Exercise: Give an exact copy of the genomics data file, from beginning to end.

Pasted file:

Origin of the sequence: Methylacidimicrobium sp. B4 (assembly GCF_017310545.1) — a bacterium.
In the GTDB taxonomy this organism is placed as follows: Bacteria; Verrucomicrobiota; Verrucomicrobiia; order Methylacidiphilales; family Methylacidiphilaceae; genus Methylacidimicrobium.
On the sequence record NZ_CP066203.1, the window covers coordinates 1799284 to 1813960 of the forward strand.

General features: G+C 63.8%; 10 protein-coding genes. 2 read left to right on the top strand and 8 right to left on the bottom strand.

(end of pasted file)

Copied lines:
Origin of the sequence: Methylacidimicrobium sp. B4 (assembly GCF_017310545.1) — a bacterium.
In the GTDB taxonomy this organism is placed as follows: Bacteria; Verrucomicrobiota; Verrucomicrobiia; order Methylacidiphilales; family Methylacidiphilaceae; genus Methylacidimicrobium.
On the sequence record NZ_CP066203.1, the window covers coordinates 1799284 to 1813960 of the forward strand.

General features: G+C 63.8%; 10 protein-coding genes. 2 read left to right on the top strand and 8 right to left on the bottom strand.